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Chapter 3 - Primus Cultor: Episcopal Householding in Theory and Practice

Published online by Cambridge University Press:  05 December 2011

Kristina Sessa
Affiliation:
Ohio State University
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Summary

In late antiquity, excellence in household management was construed as a mark of holiness in a bishop. Nowhere is this axiom more apparent than in Gregory's Dialogues, the late sixth-century bishop's account of sanctity and the miraculous in contemporary Italy. In the Dialogues, we meet saints such as Boniface of Ferentino, who produced enough wine for the poor and the bishop's household from a lean harvest of grapes picked from his church's small vineyard. Boniface's supernatural estate management evidently also included pest control. When the garden was infested with caterpillars, the bishop commanded the bugs to “stop eating these vegetables!” and they obeyed. Elsewhere, Gregory extolled Frigdianus of Lucca and Sabinus of Piacenza for redirecting the swollen rivers of their dioceses away from the church's fields. The presence of episcopal householders in the Dialogues with ascetic superstars such as Benedict of Nursia and the bearded widow Galla was not accidental. For Gregory and his predecessors, acts of domestic administration could signal saintliness in a bishop.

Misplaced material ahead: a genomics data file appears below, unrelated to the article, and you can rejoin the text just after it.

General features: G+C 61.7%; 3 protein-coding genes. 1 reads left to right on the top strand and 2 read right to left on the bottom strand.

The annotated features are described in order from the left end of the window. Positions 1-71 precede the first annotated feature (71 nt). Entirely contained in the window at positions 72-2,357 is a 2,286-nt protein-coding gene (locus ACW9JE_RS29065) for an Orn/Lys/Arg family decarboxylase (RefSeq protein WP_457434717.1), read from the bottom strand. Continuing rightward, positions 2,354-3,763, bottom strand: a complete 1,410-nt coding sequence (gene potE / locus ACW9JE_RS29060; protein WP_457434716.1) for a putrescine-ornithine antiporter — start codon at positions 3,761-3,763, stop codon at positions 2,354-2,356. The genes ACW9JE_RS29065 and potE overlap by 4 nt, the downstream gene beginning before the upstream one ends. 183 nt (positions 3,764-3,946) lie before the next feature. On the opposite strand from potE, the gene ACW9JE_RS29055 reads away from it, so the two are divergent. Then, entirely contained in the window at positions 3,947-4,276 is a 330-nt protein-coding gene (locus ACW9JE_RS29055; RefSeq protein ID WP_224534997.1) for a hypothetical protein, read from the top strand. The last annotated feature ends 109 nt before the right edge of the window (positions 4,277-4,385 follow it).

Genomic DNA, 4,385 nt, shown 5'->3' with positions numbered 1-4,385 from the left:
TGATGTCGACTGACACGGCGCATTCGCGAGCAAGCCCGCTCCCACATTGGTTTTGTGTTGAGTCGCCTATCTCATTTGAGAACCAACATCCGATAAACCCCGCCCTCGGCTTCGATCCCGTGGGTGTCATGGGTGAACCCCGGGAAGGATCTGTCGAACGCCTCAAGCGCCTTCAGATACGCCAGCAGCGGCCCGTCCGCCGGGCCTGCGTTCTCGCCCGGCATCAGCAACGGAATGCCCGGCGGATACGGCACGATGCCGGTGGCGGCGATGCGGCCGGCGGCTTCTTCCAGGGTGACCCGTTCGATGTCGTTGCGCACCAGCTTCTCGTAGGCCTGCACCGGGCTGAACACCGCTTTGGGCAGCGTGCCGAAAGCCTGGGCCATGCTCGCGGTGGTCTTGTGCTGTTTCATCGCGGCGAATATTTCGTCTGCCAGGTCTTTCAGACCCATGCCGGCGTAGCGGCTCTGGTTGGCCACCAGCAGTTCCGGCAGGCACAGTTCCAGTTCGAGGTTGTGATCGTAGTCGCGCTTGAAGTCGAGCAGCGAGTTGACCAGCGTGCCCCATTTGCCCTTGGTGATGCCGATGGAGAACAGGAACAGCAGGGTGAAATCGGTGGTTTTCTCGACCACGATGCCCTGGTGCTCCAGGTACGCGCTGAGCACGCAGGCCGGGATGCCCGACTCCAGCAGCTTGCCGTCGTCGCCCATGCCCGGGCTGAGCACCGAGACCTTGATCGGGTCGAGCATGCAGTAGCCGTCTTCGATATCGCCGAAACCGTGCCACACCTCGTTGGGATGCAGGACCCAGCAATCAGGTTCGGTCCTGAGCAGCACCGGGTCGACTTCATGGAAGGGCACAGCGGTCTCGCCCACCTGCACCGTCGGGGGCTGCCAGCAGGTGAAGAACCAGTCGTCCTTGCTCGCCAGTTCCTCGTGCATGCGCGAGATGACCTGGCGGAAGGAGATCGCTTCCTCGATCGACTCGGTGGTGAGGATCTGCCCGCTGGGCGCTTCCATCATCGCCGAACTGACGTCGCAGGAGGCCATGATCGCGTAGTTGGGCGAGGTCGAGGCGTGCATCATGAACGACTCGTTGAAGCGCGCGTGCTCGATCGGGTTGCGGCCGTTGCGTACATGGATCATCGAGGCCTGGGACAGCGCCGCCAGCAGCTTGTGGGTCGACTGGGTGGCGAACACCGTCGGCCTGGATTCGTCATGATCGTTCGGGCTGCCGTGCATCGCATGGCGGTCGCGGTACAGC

Roman bishops regarded the elite domus as a model of good government. To lead the church, they had to be seen as expert estate managers, men who could be trusted with the orderly and ethical oversight of property and people. The fact that bishops were religious leaders, men associated with heightened spiritual (even miraculous) authority, does not mean that they were not also masters of oikonomia. Household management offered prelates a system of ethical and practical knowledge applicable to the mundane tasks of running a major ecclesiastical institution and to the harder job of forging moral preeminence. Its historical significance equals (and perhaps even surpasses) more familiar paradigms of Roman episcopal authority, like Petrine primacy and apostolic succession. In late Roman Italy, Peter was not only the princeps apostolorum but also the primus cultor, God's “first caretaker,” who solicitously cultivated the Lord's lands and souls.

Type
Chapter
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The Formation of Papal Authority in Late Antique Italy
Roman Bishops and the Domestic Sphere
, pp. 87 - 126
Publisher: Cambridge University Press
Print publication year: 2011

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